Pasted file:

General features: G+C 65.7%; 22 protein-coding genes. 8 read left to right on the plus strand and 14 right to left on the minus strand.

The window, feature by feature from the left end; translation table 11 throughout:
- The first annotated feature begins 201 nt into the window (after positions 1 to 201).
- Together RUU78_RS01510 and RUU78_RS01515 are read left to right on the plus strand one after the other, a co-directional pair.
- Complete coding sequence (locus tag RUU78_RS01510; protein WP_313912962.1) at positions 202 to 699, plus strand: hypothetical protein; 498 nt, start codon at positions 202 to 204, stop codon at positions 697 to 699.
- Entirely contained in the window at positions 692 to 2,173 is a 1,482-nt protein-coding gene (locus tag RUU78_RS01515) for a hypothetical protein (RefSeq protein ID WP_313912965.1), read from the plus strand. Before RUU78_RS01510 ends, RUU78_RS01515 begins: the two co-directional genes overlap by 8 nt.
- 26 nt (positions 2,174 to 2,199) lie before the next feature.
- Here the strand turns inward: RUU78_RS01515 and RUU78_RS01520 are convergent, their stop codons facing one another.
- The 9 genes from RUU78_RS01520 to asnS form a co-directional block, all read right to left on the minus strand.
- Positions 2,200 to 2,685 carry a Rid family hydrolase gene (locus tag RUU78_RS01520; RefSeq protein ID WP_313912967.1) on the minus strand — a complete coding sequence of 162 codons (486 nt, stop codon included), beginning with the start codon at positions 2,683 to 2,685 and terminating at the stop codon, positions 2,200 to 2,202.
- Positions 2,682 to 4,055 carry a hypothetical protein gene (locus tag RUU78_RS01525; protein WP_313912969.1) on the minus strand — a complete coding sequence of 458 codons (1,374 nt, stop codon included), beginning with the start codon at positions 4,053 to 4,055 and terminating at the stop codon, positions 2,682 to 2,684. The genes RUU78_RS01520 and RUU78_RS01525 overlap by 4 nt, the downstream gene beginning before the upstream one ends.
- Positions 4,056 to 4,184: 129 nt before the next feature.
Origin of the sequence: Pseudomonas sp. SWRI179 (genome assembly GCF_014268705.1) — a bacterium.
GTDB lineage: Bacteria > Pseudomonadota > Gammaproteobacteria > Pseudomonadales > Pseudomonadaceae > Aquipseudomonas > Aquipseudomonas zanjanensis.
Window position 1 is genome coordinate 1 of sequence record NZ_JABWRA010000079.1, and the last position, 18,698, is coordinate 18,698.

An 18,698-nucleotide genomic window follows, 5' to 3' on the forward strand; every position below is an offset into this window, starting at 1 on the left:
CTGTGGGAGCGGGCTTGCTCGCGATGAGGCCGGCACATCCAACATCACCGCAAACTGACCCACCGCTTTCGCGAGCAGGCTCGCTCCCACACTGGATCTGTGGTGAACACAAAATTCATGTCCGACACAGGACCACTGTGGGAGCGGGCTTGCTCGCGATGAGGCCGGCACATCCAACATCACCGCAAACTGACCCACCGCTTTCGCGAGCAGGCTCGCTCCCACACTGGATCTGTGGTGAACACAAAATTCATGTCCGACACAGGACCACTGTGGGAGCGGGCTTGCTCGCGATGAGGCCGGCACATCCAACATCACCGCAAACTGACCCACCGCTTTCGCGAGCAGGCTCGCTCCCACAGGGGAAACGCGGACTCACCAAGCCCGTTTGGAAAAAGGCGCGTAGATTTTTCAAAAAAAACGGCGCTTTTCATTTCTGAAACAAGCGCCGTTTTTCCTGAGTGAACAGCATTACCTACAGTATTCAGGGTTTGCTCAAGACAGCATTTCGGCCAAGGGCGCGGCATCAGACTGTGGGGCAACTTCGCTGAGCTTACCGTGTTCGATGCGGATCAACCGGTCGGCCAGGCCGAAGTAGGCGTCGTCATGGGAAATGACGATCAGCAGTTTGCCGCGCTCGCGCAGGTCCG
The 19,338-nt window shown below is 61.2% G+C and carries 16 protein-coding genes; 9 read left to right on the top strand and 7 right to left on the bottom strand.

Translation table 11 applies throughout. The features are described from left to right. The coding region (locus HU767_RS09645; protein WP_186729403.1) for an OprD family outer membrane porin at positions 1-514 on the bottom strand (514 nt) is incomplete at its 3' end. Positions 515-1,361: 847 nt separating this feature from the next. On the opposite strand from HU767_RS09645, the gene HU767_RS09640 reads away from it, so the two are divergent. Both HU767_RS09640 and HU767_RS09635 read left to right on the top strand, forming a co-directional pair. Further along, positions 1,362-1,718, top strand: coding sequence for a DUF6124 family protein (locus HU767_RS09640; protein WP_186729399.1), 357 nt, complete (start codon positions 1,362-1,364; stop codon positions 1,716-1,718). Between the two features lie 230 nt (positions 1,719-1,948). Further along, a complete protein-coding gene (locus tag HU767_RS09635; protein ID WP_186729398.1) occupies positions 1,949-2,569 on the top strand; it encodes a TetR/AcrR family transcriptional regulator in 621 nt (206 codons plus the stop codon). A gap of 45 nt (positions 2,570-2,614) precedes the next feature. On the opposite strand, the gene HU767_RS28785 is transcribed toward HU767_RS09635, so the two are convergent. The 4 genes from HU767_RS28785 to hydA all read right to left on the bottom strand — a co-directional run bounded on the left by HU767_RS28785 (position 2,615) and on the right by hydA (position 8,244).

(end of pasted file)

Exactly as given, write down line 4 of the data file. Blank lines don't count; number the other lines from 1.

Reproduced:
- Together RUU78_RS01510 and RUU78_RS01515 are read left to right on the plus strand one after the other, a co-directional pair.